Food is one of my passions, and I wanted to cover a range of things: eating natural, whole foods; the importance of organic; shopping locally at farmers’ markets; avoiding packaged products filled with preservatives; the evils of mass-produced processed foods – low or no nutrition, fake ingredients that our bodies can’t recognise; and the huge unethical corporations we support when we buy the brands they own (and the 10 biggest companies own almost all of the everyday brands we that buy).

This is the way I eat, although it was a transition that didn’t happen overnight. As I’ve said so many times, it started with Plastic Free July – cutting out plastic meant cutting out junk, buying more raw ingredients and making more from scratch. I began to seek out organics and shop at farmers markets as I became more committed to sustainability. I also started taking a lot more interest in my health. Whereas in my twenties I could eat anything and everything and get away with it, my thirties have not been so forgiving, and my digestive system no longer appreciates being bombarded with junk. I have found that a simple approach to food is the answer. Eating fresh, nutritious, healthy food every day actually makes me feel good – and tastes delicious.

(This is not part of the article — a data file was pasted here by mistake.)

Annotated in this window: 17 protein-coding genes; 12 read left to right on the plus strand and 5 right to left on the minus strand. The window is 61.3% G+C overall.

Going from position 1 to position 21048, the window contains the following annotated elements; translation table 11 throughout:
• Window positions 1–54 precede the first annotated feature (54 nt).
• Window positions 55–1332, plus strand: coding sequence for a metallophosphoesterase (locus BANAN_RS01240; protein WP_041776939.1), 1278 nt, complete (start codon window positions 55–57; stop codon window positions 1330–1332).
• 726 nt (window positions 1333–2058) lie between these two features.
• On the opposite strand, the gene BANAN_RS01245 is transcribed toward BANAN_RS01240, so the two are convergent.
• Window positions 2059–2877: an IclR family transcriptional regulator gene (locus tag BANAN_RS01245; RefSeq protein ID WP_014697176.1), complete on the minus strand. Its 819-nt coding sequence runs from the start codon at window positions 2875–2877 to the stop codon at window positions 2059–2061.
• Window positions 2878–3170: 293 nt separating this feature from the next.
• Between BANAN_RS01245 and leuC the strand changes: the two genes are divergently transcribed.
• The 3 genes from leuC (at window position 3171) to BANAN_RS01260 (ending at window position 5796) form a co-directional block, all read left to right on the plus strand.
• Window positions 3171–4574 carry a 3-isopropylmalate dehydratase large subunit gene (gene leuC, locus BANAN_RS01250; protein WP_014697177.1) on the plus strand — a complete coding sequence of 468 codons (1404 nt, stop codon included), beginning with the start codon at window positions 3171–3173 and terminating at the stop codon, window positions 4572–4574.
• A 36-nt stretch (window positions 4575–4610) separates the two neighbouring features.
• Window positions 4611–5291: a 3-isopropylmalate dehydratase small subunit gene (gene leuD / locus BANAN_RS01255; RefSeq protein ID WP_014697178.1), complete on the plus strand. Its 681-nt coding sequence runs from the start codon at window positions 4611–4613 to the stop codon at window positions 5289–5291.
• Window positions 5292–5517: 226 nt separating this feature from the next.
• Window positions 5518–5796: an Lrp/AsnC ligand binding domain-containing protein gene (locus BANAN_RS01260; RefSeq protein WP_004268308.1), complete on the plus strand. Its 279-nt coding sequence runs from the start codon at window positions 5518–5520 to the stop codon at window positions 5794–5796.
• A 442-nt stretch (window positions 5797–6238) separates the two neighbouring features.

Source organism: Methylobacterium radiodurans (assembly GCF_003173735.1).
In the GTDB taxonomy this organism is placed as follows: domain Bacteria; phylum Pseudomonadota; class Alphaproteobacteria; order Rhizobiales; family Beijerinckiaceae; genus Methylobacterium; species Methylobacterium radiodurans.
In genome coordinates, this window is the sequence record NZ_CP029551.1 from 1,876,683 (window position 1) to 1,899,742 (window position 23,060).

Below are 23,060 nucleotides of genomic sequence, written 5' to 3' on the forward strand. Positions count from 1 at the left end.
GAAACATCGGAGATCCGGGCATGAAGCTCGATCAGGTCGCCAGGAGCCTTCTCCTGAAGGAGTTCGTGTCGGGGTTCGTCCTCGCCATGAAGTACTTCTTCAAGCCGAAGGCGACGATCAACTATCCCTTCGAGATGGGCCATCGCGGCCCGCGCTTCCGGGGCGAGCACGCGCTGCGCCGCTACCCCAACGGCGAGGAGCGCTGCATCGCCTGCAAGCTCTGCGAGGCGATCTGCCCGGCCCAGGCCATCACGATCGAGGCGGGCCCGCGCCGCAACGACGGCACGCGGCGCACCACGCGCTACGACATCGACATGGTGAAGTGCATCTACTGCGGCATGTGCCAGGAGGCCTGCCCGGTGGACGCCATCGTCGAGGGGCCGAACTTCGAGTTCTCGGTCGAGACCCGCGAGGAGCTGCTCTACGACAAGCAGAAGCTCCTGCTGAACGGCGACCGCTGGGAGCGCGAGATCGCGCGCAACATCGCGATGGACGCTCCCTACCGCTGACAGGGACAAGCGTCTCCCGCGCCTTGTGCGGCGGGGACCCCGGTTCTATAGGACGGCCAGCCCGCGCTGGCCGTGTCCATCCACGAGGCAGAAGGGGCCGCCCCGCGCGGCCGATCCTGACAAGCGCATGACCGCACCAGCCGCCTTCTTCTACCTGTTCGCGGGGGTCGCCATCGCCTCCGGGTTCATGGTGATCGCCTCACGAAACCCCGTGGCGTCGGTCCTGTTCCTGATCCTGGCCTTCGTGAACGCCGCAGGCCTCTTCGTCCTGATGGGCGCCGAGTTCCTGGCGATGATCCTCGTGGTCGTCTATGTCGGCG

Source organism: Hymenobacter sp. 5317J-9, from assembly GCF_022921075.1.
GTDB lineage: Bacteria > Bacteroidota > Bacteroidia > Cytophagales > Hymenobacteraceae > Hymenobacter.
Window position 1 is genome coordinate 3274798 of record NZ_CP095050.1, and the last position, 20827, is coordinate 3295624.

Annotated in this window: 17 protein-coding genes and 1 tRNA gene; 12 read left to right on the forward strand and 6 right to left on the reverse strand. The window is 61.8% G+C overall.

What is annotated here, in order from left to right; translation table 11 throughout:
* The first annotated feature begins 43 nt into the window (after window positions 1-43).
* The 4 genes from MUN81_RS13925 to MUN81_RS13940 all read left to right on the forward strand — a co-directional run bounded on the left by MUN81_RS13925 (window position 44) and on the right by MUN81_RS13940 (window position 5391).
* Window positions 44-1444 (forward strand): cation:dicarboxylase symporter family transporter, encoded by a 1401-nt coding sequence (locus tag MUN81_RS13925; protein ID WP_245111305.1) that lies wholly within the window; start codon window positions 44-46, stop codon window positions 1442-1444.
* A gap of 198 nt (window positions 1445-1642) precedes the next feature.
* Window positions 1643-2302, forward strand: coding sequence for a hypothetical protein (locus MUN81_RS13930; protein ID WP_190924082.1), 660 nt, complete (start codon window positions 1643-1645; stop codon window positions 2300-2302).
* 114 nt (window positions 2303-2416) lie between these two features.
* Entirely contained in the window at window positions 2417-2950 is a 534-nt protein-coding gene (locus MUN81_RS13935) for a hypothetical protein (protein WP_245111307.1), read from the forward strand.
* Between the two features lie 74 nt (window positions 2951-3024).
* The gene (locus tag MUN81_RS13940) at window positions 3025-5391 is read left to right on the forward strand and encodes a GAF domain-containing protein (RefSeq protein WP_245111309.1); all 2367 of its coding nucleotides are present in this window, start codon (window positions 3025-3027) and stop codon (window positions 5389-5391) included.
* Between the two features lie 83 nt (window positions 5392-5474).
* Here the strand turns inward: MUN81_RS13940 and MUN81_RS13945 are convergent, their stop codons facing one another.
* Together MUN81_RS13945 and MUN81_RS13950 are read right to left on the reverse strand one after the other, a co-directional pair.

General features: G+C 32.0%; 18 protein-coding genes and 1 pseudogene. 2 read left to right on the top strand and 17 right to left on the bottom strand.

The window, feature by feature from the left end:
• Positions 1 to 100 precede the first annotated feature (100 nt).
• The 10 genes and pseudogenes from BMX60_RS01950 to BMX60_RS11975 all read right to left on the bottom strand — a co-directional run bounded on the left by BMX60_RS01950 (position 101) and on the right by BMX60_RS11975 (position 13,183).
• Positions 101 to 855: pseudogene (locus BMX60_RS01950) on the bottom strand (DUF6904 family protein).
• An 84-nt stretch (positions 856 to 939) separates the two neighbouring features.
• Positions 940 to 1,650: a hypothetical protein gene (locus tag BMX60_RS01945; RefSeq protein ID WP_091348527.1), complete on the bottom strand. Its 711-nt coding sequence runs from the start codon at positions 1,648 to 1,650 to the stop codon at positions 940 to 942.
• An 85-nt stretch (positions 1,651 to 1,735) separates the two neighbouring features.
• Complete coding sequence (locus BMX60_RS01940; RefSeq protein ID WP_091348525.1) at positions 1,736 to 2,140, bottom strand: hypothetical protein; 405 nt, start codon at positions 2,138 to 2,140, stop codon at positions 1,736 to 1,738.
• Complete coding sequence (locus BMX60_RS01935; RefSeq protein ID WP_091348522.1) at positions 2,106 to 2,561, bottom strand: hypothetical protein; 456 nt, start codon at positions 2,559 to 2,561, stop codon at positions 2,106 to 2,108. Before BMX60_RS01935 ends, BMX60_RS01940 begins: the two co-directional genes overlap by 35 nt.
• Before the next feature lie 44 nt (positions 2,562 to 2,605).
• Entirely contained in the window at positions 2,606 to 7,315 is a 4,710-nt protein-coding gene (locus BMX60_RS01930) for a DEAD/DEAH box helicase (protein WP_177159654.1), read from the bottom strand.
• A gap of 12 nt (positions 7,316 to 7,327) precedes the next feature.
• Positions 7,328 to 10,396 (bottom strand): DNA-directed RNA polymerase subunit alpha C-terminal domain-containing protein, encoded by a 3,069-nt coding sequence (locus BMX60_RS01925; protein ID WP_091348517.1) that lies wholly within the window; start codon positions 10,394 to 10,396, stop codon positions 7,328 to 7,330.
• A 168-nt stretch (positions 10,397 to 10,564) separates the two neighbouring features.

Until I started my research though, I’d never thought about a way to describe my way of eating, other than plastic-free, which doesn’t quite do it justice. Or maybe whole foods (meaning food as close to its natural state as possible), but that doesn’t cover the ethical aspects. “Plant-based” doesn’t fit because whilst I eat a lot of plants, I also eat eggs and fish. Then I stumbled across the term “clean eating”, and I realised, there was a word that described how I eat after all, and so perfectly.

Clean Eating – What does it mean?

It’s actually quite simple. There are plenty of people out there who have dreamed up complicated rules for clean eating, saying all kinds of things like: you shouldn’t eat after 6pm; you shouldn’t eat gluten, or any grains, or even things that look like grains but actually aren’t; or you should only eat by the light of the moon (okay, I made that one up – but you get the idea). I think such rules are unnecessary. Why make things complicated? The way I see it, there’s just one guideline:

“If it came from a plant, eat it. If it was made in a plant, don’t.” ~Michael Pollan

So simple!